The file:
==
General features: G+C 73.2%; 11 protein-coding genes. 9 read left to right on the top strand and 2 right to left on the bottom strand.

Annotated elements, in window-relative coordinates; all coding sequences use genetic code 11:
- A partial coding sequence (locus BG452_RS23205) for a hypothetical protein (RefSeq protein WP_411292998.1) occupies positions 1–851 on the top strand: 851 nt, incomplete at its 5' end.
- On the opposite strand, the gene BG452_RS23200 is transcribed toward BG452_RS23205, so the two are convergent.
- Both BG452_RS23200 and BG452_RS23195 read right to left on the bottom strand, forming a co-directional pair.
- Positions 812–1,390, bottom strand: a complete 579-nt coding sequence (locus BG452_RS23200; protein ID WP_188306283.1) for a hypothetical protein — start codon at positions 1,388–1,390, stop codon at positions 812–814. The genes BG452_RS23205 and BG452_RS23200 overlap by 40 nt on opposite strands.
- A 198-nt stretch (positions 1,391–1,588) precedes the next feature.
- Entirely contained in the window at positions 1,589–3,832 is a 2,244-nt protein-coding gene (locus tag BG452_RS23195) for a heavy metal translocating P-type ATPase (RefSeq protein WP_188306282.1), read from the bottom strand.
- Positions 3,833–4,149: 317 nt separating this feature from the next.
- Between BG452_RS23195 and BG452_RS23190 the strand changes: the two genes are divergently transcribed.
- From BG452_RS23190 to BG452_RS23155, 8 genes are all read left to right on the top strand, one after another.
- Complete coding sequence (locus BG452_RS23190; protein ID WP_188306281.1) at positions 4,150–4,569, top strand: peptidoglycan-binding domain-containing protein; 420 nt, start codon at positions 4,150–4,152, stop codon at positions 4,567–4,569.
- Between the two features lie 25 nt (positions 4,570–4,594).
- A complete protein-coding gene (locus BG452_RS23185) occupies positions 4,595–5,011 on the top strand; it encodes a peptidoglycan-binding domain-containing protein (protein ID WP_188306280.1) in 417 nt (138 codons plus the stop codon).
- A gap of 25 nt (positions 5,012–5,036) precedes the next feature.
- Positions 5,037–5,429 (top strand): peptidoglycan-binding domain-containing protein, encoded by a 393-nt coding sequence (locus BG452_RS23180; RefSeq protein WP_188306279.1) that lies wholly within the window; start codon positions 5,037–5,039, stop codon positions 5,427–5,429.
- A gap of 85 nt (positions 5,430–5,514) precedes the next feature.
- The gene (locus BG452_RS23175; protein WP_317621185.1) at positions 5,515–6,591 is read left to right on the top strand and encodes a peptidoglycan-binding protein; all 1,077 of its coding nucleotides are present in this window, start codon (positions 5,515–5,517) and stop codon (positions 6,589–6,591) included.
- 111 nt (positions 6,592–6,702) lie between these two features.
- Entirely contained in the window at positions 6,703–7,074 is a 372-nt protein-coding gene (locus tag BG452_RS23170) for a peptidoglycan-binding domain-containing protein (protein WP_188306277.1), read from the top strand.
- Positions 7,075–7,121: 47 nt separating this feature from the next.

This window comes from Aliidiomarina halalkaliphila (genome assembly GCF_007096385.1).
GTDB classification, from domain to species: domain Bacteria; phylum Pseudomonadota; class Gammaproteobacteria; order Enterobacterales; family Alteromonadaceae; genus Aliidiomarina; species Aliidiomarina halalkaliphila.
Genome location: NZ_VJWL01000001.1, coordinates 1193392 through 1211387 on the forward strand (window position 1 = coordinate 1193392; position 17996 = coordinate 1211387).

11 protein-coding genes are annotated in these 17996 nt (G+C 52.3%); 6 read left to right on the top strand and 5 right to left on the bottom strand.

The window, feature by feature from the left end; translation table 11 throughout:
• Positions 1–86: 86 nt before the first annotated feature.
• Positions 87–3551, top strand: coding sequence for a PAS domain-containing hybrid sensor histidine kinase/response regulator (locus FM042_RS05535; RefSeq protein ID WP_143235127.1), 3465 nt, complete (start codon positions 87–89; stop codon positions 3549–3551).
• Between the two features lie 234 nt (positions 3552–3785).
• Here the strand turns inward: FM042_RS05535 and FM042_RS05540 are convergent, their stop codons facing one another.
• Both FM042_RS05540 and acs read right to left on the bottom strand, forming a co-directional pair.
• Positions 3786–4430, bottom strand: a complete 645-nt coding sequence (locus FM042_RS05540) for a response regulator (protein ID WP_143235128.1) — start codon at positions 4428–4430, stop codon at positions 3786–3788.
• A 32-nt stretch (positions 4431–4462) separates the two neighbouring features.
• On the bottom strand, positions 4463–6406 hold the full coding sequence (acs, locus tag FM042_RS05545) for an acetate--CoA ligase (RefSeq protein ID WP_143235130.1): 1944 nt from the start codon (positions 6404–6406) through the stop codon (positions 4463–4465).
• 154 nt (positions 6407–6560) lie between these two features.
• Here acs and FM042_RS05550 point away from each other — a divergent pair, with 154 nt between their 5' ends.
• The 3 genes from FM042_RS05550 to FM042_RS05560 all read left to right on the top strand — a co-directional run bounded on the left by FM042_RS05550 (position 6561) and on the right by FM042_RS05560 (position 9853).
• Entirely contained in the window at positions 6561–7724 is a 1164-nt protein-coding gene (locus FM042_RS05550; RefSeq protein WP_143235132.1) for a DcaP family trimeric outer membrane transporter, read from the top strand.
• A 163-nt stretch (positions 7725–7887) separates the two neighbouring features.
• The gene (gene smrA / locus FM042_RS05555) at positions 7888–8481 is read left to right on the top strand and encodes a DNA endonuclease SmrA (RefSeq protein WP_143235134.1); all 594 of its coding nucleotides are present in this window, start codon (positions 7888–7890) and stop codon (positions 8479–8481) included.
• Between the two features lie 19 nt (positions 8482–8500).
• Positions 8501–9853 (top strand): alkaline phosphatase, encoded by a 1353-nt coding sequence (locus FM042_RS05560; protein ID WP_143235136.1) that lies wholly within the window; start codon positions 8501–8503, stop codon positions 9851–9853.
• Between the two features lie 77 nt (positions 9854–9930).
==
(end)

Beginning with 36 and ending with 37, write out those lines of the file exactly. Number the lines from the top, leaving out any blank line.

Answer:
• Here acs and FM042_RS05550 point away from each other — a divergent pair, with 154 nt between their 5' ends.
• The 3 genes from FM042_RS05550 to FM042_RS05560 all read left to right on the top strand — a co-directional run bounded on the left by FM042_RS05550 (position 6561) and on the right by FM042_RS05560 (position 9853).